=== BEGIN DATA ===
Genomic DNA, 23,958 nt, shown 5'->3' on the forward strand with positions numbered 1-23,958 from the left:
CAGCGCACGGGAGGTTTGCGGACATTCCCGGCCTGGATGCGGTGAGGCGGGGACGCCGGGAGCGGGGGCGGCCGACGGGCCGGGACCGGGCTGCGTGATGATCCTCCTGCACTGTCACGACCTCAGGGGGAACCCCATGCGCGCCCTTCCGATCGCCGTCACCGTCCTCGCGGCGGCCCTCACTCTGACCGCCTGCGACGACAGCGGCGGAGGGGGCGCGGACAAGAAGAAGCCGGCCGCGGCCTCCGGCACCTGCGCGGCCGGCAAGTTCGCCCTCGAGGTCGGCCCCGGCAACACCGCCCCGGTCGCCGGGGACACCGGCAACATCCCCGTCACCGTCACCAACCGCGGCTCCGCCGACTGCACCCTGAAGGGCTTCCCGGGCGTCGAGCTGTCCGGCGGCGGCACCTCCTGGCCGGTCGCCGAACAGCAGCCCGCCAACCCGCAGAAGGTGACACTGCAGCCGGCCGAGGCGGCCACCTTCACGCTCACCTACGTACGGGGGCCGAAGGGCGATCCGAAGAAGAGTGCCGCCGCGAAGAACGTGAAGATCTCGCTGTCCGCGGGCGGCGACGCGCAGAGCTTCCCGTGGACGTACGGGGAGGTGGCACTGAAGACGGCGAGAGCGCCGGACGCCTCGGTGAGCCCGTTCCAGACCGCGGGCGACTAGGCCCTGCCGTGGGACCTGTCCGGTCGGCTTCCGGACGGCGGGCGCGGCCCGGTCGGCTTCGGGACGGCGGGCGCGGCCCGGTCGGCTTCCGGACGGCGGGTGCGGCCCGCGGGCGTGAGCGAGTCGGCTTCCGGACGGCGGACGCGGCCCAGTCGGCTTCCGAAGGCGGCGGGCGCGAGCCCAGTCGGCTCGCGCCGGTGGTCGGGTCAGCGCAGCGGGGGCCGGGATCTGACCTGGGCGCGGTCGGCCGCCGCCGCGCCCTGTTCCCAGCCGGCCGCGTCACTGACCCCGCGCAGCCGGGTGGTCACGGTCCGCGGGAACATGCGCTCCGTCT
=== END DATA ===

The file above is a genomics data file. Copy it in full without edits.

Genomic DNA, 23,958 nt, shown 5'->3' on the forward strand with positions numbered 1-23,958 from the left:
CAGCGCACGGGAGGTTTGCGGACATTCCCGGCCTGGATGCGGTGAGGCGGGGACGCCGGGAGCGGGGGCGGCCGACGGGCCGGGACCGGGCTGCGTGATGATCCTCCTGCACTGTCACGACCTCAGGGGGAACCCCATGCGCGCCCTTCCGATCGCCGTCACCGTCCTCGCGGCGGCCCTCACTCTGACCGCCTGCGACGACAGCGGCGGAGGGGGCGCGGACAAGAAGAAGCCGGCCGCGGCCTCCGGCACCTGCGCGGCCGGCAAGTTCGCCCTCGAGGTCGGCCCCGGCAACACCGCCCCGGTCGCCGGGGACACCGGCAACATCCCCGTCACCGTCACCAACCGCGGCTCCGCCGACTGCACCCTGAAGGGCTTCCCGGGCGTCGAGCTGTCCGGCGGCGGCACCTCCTGGCCGGTCGCCGAACAGCAGCCCGCCAACCCGCAGAAGGTGACACTGCAGCCGGCCGAGGCGGCCACCTTCACGCTCACCTACGTACGGGGGCCGAAGGGCGATCCGAAGAAGAGTGCCGCCGCGAAGAACGTGAAGATCTCGCTGTCCGCGGGCGGCGACGCGCAGAGCTTCCCGTGGACGTACGGGGAGGTGGCACTGAAGACGGCGAGAGCGCCGGACGCCTCGGTGAGCCCGTTCCAGACCGCGGGCGACTAGGCCCTGCCGTGGGACCTGTCCGGTCGGCTTCCGGACGGCGGGCGCGGCCCGGTCGGCTTCGGGACGGCGGGCGCGGCCCGGTCGGCTTCCGGACGGCGGGTGCGGCCCGCGGGCGTGAGCGAGTCGGCTTCCGGACGGCGGACGCGGCCCAGTCGGCTTCCGAAGGCGGCGGGCGCGAGCCCAGTCGGCTCGCGCCGGTGGTCGGGTCAGCGCAGCGGGGGCCGGGATCTGACCTGGGCGCGGTCGGCCGCCGCCGCGCCCTGTTCCCAGCCGGCCGCGTCACTGACCCCGCGCAGCCGGGTGGTCACGGTCCGCGGGAACATGCGCTCCGTCT